Whilst taking some time out this morning (between Morning Prayer and visiting) i had a go at the Guardian Quick crossword - which in my case is anything but quick, wot wiv being not so grate wiv wurds an all dat. I got stuck, though, on four questions which named State Capitals and asked for the State they belonged to. I then wrote down all the US states I could think of, and got 27, which I don't think is bad for a UK resident who has only ever visited New York, Maine, Mass (not even going to try and spell that) and New Hampshire. My biological father (who died before I was born) was a US Airman, but as I have no idea where he came from that doesn't give me a headstart. So, how many states can my US readers name? Perhaps you have to reel them off regularly at school from the age of four so can do the lot? Perhaps you don't know many at all?

oh, 28, I've just thought of another one, no, two. Illinois and Arkansas, so 29. There's lots of talk in the international media about how much, or little, US citizens know about the world, how much of their own Country to they know?

I should point out that if asked to name all the counties in England, let alone the rest of the UK, most brits would do very badly! I don't include myself in this, not because I am particularly clever, but because its the type of trivia I tend to remember...

Wednesday, June 13, 2007

interview meme

Eric, from erichasissues, has provided me with a five question interview which I am to give answers for. It's my own fault for asking for them!

The idea is, if you want a go at this meme, to ask me to send you five questions to be answered on your blog - that's it. If this is the case comment and put 'interview me!' (along with your email address formatted x [at] so that the evil 'bots' can't pick it up)

OK here goes

1. On Music: You mention in your blog that you would bring your “Guitar” to the remote cabin. Being interested in music as I am, what kind of guitar is it, what kind of music do you play, and for how long?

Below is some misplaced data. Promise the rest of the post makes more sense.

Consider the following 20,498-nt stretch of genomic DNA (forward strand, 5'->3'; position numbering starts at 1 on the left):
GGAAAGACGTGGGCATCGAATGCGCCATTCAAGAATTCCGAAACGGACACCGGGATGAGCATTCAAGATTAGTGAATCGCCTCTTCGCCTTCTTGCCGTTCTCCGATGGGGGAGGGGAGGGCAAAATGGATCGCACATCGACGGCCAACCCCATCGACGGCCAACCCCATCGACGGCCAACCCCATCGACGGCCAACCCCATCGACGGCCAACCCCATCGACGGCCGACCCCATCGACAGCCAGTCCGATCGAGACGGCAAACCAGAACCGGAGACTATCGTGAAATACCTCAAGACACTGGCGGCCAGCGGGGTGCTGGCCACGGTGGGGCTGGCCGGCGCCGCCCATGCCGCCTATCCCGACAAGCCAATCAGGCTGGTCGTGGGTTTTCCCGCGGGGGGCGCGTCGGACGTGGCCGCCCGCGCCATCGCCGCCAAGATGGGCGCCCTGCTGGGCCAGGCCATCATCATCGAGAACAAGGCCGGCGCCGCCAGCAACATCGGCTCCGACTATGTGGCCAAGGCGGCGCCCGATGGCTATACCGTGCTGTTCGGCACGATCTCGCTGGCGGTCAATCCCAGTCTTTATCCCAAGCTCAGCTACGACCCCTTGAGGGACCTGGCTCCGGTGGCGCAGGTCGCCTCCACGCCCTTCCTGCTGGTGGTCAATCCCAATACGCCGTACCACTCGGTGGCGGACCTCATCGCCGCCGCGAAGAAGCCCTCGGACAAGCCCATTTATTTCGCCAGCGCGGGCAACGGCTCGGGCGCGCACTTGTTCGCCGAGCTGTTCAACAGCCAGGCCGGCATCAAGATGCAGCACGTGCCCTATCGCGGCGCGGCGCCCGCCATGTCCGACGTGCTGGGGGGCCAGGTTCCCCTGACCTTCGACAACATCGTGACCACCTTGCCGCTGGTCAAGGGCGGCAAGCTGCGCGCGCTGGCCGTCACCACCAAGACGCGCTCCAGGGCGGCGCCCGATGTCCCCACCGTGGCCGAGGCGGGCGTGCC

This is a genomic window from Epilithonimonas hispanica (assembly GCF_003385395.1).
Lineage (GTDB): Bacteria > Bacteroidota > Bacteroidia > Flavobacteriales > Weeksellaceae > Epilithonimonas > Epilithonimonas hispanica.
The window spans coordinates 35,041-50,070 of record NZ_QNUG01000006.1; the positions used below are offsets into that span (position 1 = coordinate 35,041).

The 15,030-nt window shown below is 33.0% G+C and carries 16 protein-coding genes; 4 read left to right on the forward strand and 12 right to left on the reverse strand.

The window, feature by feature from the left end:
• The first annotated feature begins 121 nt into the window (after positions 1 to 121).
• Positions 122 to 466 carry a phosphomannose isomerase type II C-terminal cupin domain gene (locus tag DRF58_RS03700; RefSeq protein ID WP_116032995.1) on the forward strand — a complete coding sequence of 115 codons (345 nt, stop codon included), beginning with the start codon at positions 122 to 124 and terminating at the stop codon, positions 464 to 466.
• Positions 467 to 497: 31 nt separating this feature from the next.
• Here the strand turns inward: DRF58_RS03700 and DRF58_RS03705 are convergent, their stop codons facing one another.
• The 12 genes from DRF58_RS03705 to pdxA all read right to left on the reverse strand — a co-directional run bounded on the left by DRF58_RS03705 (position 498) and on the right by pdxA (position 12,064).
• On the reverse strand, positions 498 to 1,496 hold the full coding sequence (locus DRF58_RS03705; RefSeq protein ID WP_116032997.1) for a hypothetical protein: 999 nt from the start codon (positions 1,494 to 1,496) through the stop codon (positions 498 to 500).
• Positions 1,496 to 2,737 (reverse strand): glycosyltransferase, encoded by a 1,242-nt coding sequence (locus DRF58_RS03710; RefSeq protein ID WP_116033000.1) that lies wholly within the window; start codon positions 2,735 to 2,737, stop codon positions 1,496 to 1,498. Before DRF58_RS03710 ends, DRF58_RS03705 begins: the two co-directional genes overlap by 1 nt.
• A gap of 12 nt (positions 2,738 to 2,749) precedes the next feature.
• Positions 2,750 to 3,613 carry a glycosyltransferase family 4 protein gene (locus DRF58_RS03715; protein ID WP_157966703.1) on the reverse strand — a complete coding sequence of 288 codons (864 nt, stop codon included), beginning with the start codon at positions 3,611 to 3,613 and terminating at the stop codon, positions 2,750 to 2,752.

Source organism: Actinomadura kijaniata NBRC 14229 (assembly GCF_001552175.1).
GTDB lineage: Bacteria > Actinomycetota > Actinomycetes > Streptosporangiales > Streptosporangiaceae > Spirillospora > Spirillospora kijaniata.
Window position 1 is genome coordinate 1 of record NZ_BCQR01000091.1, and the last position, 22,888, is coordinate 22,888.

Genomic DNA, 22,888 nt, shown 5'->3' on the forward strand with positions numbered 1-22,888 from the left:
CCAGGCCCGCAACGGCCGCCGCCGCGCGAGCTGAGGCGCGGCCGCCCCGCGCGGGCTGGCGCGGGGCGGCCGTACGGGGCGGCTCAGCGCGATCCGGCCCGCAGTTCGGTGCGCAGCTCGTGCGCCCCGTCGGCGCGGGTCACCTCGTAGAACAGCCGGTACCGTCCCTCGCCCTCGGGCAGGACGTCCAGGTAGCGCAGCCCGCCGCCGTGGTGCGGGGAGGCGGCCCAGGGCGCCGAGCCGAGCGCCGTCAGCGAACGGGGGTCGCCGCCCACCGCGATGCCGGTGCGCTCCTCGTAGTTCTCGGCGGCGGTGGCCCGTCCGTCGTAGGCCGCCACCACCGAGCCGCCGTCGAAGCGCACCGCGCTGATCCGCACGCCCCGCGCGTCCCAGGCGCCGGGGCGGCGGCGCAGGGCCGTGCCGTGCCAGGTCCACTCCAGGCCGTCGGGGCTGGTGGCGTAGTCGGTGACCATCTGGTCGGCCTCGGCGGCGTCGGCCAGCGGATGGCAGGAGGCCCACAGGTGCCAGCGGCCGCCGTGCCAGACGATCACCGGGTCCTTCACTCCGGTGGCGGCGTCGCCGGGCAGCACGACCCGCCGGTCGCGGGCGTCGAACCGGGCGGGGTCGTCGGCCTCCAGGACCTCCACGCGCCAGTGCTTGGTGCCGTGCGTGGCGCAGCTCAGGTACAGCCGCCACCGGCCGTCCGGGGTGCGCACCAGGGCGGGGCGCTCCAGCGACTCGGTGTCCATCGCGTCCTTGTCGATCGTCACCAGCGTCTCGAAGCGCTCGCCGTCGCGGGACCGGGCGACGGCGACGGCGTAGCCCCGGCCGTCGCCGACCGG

I have a few guitars, a fender of indeterminate name which is an electro-acoustic steel 6 string. It tends to be the one I take around with me to Church meetings and services as it makes a lot of noise, good concert hall style body with lots of resonance, but i'm not happy with the action and some fault in it means I've got it as best I can, apparently, without stripping the whole thing down.

I recently bought an Ovation Applause, which I love, but which doesn't have the volume, v nice when plugged in!

I've got a strat copy by Ibenez, an Aria Semi-Acoustic Jazzer, a 12 string EKO and a bodyless electric which is set up to sound like an Acoustic called 'Skinny' though the technical name is a seisonido or something like that.

I mainly play worship music, a bit of folk, some rock stuff - but I'm a strummer not a picker! I can't read music so I play by ear and by chords. I will play for as long as I can whenever I can, so normally only about 30 mins at a time.

2. On Church: Do you associate socially with your parishioners? And is it hard for you to leave the robe at work, or are you always on as a minister?

Yes, love to spend time with parishioners, its hard to be off duty, though, because of the expectations they have rather than how I am! On the whole most people realise that I am pretty normal whether on or off duty. There are times when as a minister one needs to be seen to be different, and I don't join in some of the 'banter', there are times when I need to show a professional side (for want of a different phrase) when I've been asked for quite serious advice in the local pub or been told about someone or something about which I should be concerned.